Q: BREIT is still investing in the office sector, most recently with the purchase of an office complex in Silicon Valley. What is the logic behind these types of investments?
Office is a small portion of the BREIT portfolio. BREIT owns approximately 1,200 properties, of which just two are office buildings, illustrating the selective nature of our office investments. Certainly, office activity has slowed as a result of the pandemic; however, this trend has not materially impacted BREIT given our small exposure.
The recent deal is an attractive piece of real estate in a high-quality northern California submarket, adjacent to a large mixed-use development. What’s more, the property is long-term leased to a solid company, so we expect to generate stable cash flows to BREIT. Like always, we’re attracted to great real estate located in areas with solid fundamentals.
Q: What do you see ahead for traditional office space?
There’s no doubt that the sector faces headwinds as tenants reassess their office needs post COVID-19. There’s a case to be made for less space, given the role of technology, and more space, given a desire for less density. In any event, the office will continue to be a place where businesses look to create corporate culture and train talent—it may just look a little different. Ultimately, we continue to believe that people will want to live and work in dynamic cities like New York and San Francisco.
Q: BREIT recently purchased Simply Self Storage from Brookfield Asset Management for $1.2 billion. What’s the future hold for self-storage?
We have significant liquidity available for new acquisitions, and we currently have a $3.3 billion pipeline of identified investments. One of these investments is Simply Self Storage, which complements BREIT’s portfolio given the sector’s historically low tenant turnover, minimal maintenance costs, and stable cash flows. It was also a strategic investment for BREIT with a branded platform and seasoned management team. As the self-storage sector is a highly fragmented industry, we see an attractive opportunity to accretively grow the portfolio over time.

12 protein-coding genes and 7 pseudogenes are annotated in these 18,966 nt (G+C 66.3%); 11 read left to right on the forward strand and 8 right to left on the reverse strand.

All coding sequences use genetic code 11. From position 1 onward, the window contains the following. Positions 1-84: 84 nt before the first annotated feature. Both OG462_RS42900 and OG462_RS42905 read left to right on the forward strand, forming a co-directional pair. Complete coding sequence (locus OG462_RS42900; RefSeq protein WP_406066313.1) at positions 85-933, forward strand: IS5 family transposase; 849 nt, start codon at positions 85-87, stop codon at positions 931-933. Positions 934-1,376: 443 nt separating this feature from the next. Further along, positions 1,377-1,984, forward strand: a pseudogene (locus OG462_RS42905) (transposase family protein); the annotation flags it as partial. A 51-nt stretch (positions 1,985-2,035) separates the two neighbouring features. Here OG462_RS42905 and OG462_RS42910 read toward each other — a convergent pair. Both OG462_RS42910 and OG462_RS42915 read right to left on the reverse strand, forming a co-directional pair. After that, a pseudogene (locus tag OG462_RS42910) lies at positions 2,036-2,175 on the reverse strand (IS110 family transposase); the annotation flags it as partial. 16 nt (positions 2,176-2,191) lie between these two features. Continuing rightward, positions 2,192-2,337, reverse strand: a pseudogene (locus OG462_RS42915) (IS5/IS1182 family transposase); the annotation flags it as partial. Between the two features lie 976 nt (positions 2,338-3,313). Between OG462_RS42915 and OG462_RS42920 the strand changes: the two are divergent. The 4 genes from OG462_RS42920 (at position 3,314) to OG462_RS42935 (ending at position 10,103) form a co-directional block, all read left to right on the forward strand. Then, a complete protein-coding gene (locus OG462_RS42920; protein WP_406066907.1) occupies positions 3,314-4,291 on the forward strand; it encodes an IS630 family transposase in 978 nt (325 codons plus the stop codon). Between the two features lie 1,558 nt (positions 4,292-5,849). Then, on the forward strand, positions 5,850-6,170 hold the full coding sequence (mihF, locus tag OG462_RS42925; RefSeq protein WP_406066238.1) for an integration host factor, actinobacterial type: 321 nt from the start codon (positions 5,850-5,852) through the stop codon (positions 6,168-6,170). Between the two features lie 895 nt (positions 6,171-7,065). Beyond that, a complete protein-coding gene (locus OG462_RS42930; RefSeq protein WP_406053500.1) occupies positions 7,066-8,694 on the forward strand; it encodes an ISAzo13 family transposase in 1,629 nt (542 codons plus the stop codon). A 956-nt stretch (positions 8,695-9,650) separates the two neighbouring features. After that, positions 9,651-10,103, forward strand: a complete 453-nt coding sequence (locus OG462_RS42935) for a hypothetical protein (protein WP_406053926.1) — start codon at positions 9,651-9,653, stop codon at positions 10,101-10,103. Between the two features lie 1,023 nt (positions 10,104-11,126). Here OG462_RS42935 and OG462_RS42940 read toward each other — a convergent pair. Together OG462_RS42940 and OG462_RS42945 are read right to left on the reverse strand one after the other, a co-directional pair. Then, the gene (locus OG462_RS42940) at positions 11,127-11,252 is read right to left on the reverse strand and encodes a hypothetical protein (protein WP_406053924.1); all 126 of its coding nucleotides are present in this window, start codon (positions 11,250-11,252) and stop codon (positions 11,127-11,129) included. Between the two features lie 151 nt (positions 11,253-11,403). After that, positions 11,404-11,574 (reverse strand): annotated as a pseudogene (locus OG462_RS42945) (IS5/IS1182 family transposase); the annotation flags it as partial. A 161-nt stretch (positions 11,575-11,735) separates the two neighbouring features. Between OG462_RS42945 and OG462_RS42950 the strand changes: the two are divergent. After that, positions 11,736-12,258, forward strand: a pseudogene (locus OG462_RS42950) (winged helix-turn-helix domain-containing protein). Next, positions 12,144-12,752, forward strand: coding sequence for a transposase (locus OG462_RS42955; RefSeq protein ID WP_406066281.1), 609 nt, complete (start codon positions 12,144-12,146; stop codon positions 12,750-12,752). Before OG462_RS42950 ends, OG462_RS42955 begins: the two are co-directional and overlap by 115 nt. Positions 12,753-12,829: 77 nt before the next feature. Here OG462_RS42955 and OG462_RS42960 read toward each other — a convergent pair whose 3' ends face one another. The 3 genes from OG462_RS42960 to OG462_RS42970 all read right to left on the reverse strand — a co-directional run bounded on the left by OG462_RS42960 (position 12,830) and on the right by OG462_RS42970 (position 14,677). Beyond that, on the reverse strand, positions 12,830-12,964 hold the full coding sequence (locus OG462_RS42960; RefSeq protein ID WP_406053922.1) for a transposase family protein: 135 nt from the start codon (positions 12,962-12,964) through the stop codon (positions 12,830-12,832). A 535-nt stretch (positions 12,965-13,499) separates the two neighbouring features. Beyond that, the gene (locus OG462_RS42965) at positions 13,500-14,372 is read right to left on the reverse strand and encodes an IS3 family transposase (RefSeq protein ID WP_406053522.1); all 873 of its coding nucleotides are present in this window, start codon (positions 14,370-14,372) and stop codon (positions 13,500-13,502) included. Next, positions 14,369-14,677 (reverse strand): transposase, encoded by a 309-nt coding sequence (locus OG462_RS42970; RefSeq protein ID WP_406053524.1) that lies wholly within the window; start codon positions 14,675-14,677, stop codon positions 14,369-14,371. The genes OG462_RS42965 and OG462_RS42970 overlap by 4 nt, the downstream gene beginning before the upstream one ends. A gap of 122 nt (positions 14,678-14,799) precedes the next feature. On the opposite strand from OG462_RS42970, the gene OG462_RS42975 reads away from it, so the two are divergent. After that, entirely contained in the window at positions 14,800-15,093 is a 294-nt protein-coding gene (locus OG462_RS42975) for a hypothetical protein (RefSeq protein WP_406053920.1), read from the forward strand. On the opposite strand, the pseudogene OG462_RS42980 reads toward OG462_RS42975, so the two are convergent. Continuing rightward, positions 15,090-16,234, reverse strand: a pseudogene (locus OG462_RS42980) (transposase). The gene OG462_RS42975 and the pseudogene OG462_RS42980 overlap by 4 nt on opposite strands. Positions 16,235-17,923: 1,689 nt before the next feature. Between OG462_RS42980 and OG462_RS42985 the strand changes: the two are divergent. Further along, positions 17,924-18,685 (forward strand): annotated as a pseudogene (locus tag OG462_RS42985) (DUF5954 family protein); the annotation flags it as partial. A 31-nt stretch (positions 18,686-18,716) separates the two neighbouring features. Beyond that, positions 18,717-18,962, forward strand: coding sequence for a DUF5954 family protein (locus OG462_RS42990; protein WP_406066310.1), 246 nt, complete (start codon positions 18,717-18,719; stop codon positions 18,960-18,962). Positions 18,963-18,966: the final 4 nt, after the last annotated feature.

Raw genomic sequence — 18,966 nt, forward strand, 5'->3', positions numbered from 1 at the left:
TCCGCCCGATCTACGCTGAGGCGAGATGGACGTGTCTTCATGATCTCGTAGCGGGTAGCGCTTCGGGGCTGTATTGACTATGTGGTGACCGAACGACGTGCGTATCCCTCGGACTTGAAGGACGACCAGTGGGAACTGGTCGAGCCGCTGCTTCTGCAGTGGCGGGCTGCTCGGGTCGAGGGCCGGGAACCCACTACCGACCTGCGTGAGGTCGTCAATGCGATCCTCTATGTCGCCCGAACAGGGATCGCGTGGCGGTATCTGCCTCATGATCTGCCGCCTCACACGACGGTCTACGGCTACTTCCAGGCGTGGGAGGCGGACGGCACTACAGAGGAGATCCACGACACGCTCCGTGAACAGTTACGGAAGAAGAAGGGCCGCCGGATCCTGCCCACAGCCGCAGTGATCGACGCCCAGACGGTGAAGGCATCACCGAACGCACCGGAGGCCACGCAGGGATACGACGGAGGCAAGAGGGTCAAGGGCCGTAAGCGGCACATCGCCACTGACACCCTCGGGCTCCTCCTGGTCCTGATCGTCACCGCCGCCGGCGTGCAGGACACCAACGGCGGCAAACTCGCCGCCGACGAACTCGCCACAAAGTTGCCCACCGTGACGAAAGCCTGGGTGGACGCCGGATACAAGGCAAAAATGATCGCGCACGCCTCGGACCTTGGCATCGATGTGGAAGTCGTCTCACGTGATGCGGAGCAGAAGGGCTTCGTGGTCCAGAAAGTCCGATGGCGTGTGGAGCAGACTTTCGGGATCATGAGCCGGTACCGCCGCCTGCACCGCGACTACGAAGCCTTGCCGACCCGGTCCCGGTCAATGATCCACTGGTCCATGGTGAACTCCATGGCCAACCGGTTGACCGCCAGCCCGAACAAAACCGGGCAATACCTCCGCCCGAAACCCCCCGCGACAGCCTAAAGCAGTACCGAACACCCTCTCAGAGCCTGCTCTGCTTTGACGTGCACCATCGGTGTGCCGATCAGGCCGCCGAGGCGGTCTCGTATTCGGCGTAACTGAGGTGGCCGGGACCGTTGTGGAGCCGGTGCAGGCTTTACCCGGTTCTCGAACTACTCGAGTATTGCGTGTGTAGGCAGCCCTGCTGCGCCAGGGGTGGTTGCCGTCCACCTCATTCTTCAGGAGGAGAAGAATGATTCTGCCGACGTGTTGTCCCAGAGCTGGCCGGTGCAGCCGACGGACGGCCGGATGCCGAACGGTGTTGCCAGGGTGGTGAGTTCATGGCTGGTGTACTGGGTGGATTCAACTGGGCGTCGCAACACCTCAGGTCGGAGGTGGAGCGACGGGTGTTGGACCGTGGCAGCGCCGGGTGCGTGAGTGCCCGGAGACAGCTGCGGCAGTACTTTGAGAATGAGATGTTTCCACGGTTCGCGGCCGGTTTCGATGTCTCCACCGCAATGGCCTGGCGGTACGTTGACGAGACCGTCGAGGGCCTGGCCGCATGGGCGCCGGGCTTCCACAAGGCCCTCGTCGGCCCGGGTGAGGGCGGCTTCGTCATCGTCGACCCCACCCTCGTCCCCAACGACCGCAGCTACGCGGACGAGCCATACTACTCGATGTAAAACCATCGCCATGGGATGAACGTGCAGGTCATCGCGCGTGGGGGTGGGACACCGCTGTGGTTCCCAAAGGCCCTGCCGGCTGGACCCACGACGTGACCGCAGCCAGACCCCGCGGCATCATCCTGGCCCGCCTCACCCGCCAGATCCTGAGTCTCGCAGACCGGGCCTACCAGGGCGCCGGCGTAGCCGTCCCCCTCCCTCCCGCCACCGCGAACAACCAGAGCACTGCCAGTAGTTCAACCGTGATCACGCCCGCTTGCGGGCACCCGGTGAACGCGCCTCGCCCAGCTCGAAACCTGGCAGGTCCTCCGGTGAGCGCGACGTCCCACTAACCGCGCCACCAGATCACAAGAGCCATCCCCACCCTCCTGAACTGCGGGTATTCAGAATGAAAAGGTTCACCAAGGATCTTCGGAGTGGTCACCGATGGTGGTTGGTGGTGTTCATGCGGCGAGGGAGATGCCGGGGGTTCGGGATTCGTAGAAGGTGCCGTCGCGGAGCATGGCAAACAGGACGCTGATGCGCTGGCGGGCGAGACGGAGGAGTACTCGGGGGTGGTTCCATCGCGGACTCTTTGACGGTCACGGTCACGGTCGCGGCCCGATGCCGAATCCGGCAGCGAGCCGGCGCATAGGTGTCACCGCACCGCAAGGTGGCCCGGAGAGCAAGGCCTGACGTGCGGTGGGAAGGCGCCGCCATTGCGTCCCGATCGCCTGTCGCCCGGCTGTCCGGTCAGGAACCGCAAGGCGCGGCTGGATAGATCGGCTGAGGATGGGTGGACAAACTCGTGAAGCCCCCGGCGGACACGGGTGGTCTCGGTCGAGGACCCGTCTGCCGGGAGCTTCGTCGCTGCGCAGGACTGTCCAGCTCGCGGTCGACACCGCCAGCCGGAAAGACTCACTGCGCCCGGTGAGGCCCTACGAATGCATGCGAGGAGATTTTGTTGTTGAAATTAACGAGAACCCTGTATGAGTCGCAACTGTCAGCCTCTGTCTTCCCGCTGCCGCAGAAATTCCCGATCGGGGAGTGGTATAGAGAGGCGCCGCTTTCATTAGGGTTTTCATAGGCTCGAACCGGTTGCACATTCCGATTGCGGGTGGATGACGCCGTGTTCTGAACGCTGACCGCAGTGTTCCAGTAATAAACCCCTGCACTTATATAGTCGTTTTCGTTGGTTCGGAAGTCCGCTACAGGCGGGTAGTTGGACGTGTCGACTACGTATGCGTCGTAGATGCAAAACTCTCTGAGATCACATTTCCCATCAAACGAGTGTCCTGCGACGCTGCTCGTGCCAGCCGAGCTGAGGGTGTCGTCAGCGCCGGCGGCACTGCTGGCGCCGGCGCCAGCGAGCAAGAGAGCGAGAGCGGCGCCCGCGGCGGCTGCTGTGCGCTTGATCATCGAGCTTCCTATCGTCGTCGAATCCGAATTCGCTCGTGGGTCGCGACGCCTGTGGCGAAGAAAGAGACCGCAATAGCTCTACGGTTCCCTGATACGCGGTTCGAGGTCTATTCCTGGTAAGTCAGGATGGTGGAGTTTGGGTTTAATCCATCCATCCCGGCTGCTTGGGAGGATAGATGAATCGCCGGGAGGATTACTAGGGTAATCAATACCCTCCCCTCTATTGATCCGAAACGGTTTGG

Q: Which geographic areas are currently attractive to BREIT?
As investors, we want to follow growth and innovation. We’ve focused BREIT’s investments in “emerging cities,” or cities with high levels of population and job growth and increasing levels of business and economic activity. Many of these locations, such as Atlanta, Charlotte, Phoenix, Nashville, and parts of Florida, are increasingly attractive, especially given their relatively low cost of living, temperate climates, and access to recreational activities. These locations should continue to grow, and we want to grow with them.